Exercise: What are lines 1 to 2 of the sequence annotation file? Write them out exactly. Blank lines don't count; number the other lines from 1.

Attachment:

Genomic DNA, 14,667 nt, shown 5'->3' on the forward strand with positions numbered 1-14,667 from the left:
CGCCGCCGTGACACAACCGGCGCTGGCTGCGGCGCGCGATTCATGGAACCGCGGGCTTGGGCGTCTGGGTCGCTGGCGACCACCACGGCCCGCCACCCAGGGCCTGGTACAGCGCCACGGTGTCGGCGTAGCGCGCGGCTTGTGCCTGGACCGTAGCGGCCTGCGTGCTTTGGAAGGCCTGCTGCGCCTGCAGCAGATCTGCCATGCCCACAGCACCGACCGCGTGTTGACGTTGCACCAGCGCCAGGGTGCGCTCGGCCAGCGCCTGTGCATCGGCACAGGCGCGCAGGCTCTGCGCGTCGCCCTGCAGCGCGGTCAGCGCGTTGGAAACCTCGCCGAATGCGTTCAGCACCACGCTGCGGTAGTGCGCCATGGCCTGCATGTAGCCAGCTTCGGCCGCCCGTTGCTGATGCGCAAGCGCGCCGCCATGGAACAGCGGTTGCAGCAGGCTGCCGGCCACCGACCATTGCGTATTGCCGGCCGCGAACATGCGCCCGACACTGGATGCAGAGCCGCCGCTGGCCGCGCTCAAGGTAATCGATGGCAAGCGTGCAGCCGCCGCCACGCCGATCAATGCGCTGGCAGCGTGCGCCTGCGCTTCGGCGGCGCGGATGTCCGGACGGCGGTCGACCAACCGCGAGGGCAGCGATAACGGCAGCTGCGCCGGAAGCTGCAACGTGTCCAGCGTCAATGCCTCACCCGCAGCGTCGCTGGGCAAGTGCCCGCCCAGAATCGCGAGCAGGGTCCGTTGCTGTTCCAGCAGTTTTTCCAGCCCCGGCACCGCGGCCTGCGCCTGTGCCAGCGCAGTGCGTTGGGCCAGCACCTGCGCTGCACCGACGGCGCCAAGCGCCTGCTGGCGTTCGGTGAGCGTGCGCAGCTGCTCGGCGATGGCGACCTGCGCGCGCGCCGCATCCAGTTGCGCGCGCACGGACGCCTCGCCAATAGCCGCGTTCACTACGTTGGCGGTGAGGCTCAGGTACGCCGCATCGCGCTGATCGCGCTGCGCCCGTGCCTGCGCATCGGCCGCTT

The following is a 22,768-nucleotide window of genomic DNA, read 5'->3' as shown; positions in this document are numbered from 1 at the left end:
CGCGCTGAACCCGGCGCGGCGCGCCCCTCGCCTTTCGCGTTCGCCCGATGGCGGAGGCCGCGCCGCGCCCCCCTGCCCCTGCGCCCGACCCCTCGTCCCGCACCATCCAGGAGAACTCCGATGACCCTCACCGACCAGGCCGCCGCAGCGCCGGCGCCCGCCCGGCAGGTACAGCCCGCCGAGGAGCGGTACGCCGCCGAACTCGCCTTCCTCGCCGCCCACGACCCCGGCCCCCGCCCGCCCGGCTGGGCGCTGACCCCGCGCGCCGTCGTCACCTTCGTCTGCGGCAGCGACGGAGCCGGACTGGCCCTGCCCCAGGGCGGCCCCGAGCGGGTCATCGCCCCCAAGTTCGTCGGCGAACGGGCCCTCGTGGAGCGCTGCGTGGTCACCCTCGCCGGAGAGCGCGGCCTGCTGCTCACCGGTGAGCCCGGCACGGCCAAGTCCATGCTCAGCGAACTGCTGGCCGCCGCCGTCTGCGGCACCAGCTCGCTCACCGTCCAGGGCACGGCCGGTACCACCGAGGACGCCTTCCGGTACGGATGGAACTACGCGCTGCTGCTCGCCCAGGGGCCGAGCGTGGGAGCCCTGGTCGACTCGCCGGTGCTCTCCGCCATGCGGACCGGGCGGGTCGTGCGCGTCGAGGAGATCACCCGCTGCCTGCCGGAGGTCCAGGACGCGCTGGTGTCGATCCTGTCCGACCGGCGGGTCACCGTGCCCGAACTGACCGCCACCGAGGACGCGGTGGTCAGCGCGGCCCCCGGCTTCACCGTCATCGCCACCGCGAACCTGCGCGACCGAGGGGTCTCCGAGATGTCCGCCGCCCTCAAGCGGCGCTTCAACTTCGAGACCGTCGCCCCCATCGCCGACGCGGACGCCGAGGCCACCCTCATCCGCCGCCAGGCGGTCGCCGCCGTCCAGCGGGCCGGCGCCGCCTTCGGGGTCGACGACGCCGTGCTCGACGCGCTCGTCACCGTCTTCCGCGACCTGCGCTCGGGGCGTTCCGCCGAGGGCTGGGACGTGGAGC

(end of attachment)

Genomic DNA, 14,667 nt, shown 5'->3' on the forward strand with positions numbered 1-14,667 from the left:
CGCCGCCGTGACACAACCGGCGCTGGCTGCGGCGCGCGATTCATGGAACCGCGGGCTTGGGCGTCTGGGTCGCTGGCGACCACCACGGCCCGCCACCCAGGGCCTGGTACAGCGCCACGGTGTCGGCGTAGCGCGCGGCTTGTGCCTGGACCGTAGCGGCCTGCGTGCTTTGGAAGGCCTGCTGCGCCTGCAGCAGATCTGCCATGCCCACAGCACCGACCGCGTGTTGACGTTGCACCAGCGCCAGGGTGCGCTCGGCCAGCGCCTGTGCATCGGCACAGGCGCGCAGGCTCTGCGCGTCGCCCTGCAGCGCGGTCAGCGCGTTGGAAACCTCGCCGAATGCGTTCAGCACCACGCTGCGGTAGTGCGCCATGGCCTGCATGTAGCCAGCTTCGGCCGCCCGTTGCTGATGCGCAAGCGCGCCGCCATGGAACAGCGGTTGCAGCAGGCTGCCGGCCACCGACCATTGCGTATTGCCGGCCGCGAACATGCGCCCGACACTGGATGCAGAGCCGCCGCTGGCCGCGCTCAAGGTAATCGATGGCAAGCGTGCAGCCGCCGCCACGCCGATCAATGCGCTGGCAGCGTGCGCCTGCGCTTCGGCGGCGCGGATGTCCGGACGGCGGTCGACCAACCGCGAGGGCAGCGATAACGGCAGCTGCGCCGGAAGCTGCAACGTGTCCAGCGTCAATGCCTCACCCGCAGCGTCGCTGGGCAAGTGCCCGCCCAGAATCGCGAGCAGGGTCCGTTGCTGTTCCAGCAGTTTTTCCAGCCCCGGCACCGCGGCCTGCGCCTGTGCCAGCGCAGTGCGTTGGGCCAGCACCTGCGCTGCACCGACGGCGCCAAGCGCCTGCTGGCGTTCGGTGAGCGTGCGCAGCTGCTCGGCGATGGCGACCTGCGCGCGCGCCGCATCCAGTTGCGCGCGCACGGACGCCTCGCCAATAGCCGCGTTCACTACGTTGGCGGTGAGGCTCAGGTACGCCGCATCGCGCTGATCGCGCTGCGCCCGTGCCTGCGCATCGGCCGCTT